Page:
The overall performance of SRI introduced at the project area of TN-IAMWARM indicated that an increase in rice productivity in SRI over the conventional system of rice cultivation was observed in all the years (Table 1). It is incredible that it has created such a remarkable consciousness among the rice growers of the State. The widespread adoption of SRI at field level showed an increasing trend in yield (from 28.3% in 2007-08 to 32.4% in 2010-11). Irrespective of years, the yield contributing parameters viz., No. of tillers per hill, No. of productive tillers per hill and grains per panicle were also higher in SRI demonstration than conventional practice (Table 2). Beneficiary wise analysis indicated that more no. of beneficiaries reaped 40-50% yield increase followed by 20-30% yield increase over conventional (Table 3).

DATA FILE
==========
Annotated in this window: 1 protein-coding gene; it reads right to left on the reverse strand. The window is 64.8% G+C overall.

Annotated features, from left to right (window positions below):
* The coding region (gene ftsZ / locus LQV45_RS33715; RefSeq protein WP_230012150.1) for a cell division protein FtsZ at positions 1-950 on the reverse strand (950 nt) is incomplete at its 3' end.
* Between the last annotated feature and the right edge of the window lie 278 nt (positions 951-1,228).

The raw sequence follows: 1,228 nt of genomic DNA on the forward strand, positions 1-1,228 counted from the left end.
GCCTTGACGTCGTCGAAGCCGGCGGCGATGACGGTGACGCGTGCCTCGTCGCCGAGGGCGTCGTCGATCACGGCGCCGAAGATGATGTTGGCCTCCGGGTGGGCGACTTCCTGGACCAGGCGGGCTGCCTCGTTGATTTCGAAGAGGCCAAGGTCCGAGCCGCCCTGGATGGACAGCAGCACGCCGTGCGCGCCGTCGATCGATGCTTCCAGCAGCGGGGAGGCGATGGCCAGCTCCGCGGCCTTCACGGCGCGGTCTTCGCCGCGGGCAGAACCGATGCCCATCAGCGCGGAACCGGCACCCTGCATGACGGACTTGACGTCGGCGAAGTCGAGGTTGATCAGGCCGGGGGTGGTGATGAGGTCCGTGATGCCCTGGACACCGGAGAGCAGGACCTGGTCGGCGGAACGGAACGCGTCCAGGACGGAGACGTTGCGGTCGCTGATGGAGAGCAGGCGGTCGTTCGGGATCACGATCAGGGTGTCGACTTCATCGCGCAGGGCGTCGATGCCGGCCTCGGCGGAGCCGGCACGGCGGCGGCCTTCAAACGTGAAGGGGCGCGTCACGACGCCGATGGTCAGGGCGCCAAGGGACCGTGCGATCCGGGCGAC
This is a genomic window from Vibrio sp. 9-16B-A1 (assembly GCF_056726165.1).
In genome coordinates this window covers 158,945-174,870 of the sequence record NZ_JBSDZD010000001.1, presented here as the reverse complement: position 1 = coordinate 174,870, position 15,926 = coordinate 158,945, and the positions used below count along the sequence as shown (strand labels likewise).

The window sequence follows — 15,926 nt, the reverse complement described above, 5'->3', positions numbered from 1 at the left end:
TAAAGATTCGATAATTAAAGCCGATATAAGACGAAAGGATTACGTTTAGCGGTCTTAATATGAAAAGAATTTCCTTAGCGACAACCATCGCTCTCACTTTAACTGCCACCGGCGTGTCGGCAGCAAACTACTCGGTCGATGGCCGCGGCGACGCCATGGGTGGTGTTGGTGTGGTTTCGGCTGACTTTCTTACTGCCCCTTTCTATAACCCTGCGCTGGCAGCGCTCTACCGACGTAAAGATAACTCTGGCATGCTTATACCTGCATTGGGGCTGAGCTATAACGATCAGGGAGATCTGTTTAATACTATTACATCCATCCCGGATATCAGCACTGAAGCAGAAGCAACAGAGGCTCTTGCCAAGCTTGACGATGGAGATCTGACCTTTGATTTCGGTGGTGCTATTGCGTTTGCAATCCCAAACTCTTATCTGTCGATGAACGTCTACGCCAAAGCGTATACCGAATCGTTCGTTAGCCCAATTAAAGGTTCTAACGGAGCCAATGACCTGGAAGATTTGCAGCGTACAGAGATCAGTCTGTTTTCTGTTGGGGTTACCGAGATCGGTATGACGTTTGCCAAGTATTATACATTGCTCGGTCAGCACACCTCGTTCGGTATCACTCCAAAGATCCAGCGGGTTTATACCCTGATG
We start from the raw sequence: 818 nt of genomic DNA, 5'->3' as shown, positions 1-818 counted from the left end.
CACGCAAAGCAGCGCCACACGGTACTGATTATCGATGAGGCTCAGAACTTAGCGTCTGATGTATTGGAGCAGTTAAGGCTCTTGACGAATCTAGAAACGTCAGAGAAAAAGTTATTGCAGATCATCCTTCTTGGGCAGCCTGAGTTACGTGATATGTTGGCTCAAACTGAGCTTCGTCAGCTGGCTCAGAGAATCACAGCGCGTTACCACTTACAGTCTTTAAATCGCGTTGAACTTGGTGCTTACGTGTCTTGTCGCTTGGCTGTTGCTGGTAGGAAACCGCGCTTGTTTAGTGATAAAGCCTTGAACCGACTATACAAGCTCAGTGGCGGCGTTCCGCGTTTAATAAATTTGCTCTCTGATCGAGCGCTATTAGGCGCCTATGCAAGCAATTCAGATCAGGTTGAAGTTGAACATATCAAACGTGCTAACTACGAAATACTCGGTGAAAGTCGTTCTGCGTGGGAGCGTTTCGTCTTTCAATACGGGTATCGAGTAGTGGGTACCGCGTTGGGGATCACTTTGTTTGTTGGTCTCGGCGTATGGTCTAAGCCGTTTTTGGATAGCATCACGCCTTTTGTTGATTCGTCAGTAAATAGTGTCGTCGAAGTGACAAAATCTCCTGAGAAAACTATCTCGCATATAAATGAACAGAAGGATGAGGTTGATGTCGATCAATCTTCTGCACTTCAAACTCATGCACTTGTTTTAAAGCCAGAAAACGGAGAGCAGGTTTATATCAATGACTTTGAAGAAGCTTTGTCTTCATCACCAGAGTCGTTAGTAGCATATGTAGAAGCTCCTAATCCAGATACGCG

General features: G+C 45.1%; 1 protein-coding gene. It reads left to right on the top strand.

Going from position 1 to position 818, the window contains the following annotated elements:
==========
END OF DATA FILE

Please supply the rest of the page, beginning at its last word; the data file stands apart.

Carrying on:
Year Rice yield (kg ha-1) % increase Demo. Area (ha) No. of Demonstrations
SRI Conventional
2007-08 3710 2902 28.3 1311 1456
2008-09 4361 3237 33.3 2581 3029
2009-10 4588 3340 37.3 4000 5245
2010-11 4456 3365 32.4 10089 9767
Average/Total 4454 3220 32.9 17981 19497

Table 1: Performance of SRI demonstration in TN-IAMWARM Project in Tamil Nadu, India.

Year No. of tillers per hill No. of productive tillers per hill No. of grains per panicle
SRI Conventional SRI Conventional SRI Conventional
2007-08 22.7 10.6 18.6 8.0 135 118
2008-09 23.5 11.2 19.3 8.4 138 127
2009-10 25.8 12.5 21.2 9.4 152 134
2010-11 24.6 11.8 20.2 8.9 145 128
Average 24.2 11.5 19.8 8.6 142 126

Table 2: Effect of SRI on yield parameters (average values) in demonstrations of TN-IAMWARM Project in Tamil Nadu, India.

Year % increase over conventional method of cultivation Total